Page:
Renaud, An Icon Of French Song
Renaud Séchan, referred to Renaud is one of the most popular singers in France. In his songs, he uses revolt, tenderness and humor to criticize society, pay tribute or simply have a good time, all with very personal lyrics, where slang holds an important place.
1 September 2018
Renaud, An Icon Of French Song
Renaud Séchan was born on May 11, 1952 in Paris, the middle child in a large family. He has a twin brother, David, as well as four brothers and sisters. His father, Olivier Séchan, from a family of Protestant intellectuals, is a German teacher and writer (he received the Deux Magots prize in 1942 for Les corps et soif). His mother, Solange, a miner’s daughter, used to be a labourer, before devoting herself to her family after her marriage. As a young boy, he takes music theory lessons, encouraged by a music -loving father, but gives it up after a few months. As a teenager, he sometimes replaces his father behind the family typewriter, but despite his aptitude for letters, he also ends up abandoning his studies. His older brother, Thierry Séchan, will be the one who will take over the paternal torch by publishing several books in his adulthood.
In 1969, Renaud drops out of school and confronts real life, finding a place as a salesman in a Parisian bookstore. Thanks to Patrick Dewaere, he gets a gig playing every night at Café de la Gare, where he gets the opportunity to go on instead of a comedian at the last minute and ends up becoming friends with Coluche. Encouraged by Coluche’s producer, Paul Lederman, the young singer, who’s music is centered around activism and revolution is noticed by two producers. In 1975, he published his first album, Amoureux de Paname. However it is his second work, Laisse béton, in 1977 where he finally reveals himself to the general public. The singer develops quite an audience, seduced by the slang and his slightly thuggish look, with his bandana hung around the neck.
The 80s marked a turning point in his personal style, as he started writing lyrics that were inspired by his personal life. A prolific singer-songwriter, he goes on to publish numerous albums; Ma gonzesse woman in 1979, Marche à l’ombre in 1980, Morgane de toi in 1983 and Mistral gagnant in 1985. His friend Coluche’s fatal accident also inspired the album Putain de camion (1988). In 1993, the singer interpreted traditional songs from the Norther region on his Renaud cante el ‘Nord album, which earned him a victory as the traditional album of the year. That same year, he reverted to his first vocation and stepped into cinema, appearing in the film Germinal, by Claude Berri. After an album with Georges Brassens covers, named Renaud sings Brassens (1996), the singer retires from the stage.
Renaud’s Renaissance Period
The artist goes into an alcohol fuelled depression for several years. In 2002, he found redemption with his album Boucan d’enfer, which topped sales with over two million copies sold. It also won several awards (Best Artist, Best Album and Best Song for Manhattan-Kabul at the Victories of the Music in 2003). He does it again with the double album Rouge Sang. His take of Irish songs, Molly Malone, got a mixed reception. In November 2010, Renaud publishes a best-of of his 35-year career’s greatest hits (Le plein de super). In 2014, a collective of several singers among whom Jean-Louis Aubert, Raphael or Benjamin Biolay, reunite to write a tribute album, Renault’s band, which reinterprets the artist’s greatest successes. On February 10, 2017, Renaud accepted the award from Victoire de la musique for Best Male Artist of the Year.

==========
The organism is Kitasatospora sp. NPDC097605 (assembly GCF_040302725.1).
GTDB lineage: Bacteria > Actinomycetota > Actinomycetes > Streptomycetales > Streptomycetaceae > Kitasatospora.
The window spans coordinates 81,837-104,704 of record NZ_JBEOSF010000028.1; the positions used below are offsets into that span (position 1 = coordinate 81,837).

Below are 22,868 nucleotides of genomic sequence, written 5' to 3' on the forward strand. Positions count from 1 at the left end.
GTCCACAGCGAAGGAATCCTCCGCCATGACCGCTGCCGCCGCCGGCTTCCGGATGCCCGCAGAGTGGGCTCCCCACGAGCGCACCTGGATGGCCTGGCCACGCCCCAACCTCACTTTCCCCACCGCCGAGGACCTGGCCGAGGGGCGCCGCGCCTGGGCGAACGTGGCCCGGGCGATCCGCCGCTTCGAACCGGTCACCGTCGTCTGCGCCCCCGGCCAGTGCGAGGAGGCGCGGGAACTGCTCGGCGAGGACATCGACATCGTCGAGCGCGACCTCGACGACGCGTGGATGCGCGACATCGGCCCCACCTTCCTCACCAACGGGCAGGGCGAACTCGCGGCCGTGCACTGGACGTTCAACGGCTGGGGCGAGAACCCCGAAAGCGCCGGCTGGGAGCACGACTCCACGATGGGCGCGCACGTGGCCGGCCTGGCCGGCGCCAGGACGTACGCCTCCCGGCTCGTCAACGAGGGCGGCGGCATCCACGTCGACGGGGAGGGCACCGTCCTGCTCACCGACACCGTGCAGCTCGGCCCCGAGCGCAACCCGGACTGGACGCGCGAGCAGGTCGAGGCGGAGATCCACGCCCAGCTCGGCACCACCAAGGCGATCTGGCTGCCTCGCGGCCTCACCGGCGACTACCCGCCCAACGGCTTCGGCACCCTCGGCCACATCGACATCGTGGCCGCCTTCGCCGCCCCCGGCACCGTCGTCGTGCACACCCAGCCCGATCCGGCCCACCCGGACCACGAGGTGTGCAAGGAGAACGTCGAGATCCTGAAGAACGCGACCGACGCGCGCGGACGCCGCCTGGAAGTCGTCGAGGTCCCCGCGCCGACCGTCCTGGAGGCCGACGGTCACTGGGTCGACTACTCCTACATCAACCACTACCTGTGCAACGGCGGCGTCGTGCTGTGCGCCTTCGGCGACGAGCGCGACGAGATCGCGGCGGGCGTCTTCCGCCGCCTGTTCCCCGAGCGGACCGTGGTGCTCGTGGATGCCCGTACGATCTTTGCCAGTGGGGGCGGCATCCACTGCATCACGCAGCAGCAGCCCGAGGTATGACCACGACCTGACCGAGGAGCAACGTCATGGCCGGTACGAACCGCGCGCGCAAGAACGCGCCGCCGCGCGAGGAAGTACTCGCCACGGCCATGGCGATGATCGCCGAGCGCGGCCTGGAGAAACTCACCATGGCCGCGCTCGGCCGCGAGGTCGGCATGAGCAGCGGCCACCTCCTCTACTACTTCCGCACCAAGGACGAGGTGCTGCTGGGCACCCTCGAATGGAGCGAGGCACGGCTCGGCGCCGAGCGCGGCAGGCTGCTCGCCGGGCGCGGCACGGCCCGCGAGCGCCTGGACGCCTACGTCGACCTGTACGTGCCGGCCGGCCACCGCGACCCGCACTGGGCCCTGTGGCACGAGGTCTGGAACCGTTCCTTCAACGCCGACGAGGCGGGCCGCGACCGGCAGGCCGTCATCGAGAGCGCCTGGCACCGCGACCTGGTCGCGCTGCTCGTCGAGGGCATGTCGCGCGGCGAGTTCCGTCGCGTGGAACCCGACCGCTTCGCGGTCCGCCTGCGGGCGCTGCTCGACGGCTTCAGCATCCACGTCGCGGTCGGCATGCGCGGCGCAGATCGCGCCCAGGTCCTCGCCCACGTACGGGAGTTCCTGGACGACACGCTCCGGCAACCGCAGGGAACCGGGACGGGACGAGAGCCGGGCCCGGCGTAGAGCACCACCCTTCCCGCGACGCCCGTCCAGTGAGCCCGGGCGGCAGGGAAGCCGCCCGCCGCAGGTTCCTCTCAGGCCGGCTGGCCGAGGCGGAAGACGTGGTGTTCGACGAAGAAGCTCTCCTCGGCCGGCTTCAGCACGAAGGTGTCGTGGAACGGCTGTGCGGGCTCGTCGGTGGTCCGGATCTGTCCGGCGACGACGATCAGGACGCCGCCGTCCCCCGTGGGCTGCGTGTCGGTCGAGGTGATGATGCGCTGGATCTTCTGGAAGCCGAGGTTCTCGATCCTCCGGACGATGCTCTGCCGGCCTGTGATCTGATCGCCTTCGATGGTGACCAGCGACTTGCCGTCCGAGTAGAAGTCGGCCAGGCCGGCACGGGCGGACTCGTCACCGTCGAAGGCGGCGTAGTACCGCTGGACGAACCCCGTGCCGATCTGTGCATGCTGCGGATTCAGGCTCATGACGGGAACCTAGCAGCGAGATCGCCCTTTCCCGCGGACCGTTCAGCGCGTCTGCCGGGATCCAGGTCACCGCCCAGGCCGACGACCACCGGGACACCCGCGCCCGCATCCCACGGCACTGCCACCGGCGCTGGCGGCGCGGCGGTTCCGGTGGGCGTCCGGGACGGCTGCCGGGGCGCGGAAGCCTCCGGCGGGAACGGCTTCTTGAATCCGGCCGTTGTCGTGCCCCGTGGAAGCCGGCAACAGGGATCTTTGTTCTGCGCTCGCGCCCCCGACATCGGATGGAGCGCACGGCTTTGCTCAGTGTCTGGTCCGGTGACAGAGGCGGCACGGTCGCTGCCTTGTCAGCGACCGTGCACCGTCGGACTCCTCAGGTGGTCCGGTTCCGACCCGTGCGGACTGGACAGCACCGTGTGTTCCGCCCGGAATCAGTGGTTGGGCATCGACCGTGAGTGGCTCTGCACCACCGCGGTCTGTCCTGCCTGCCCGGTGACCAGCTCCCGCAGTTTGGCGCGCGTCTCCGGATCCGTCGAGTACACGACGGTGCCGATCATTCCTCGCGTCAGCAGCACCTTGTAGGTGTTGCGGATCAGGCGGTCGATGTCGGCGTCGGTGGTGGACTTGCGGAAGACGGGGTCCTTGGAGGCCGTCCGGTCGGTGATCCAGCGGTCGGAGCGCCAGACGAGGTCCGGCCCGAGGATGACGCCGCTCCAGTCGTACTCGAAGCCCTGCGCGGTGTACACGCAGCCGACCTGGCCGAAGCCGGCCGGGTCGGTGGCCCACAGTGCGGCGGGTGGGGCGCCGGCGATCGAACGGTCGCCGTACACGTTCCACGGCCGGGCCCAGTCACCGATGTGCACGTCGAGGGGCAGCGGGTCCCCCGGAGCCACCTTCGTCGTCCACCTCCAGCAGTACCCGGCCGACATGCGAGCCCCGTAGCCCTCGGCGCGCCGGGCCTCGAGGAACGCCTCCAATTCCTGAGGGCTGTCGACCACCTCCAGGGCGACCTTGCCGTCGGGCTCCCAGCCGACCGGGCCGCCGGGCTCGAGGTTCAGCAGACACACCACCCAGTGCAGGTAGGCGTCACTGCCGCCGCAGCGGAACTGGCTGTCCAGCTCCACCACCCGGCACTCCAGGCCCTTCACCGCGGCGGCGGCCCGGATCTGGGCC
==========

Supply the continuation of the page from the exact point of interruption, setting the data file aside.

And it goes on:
In terms of his private life, Renaud’s oldest child, his daughter Lolita, was born in August 1980, from his union with his first wife Dominique. The couple would however split up at the end of the 90s. In 2000, the singer would meet a younger colleague, Romane Serda, whom he married in August 2005. On July 14, 2006, the couple welcomed a little boy named Malone. Their divorce was finalised 5 years later in September 2011.
A down to earth man who knew how to stay true to himself, Renaud has always been humble. A passionate revolutionary and committed activist, he is gifted with a pen, at times using direct poetry while other times figurative elements, both of which are often hits. This big fan of Hugues Aufray and Antoine (French composers), takes listeners on a journey t through his lyrics, sharing both his light and dark side to the audience, focusing on his own demons, his melancholy and his addiction to the alcohol, which he does his best to kick.
Strong, witty and at a sometimes impossible frequency, the slang that make this artist’s work so famous embody a remarkable literary finesse behind the content’s violence. It is undeniable that the language used by Renaud is of an appealing richness. This charm is straight out of the French proletariat playbook, a gift from the previous generations, which Renaud has a healthy dose of. The combination go the De Gaulle generation, military-industrial complexes, physical boundaries and the French model of assimilation to the French could only leads to groans from a world citizen such as Renaud. Despite this, the artist will ironically start to sound just like them.
A Career That Evolved With French Society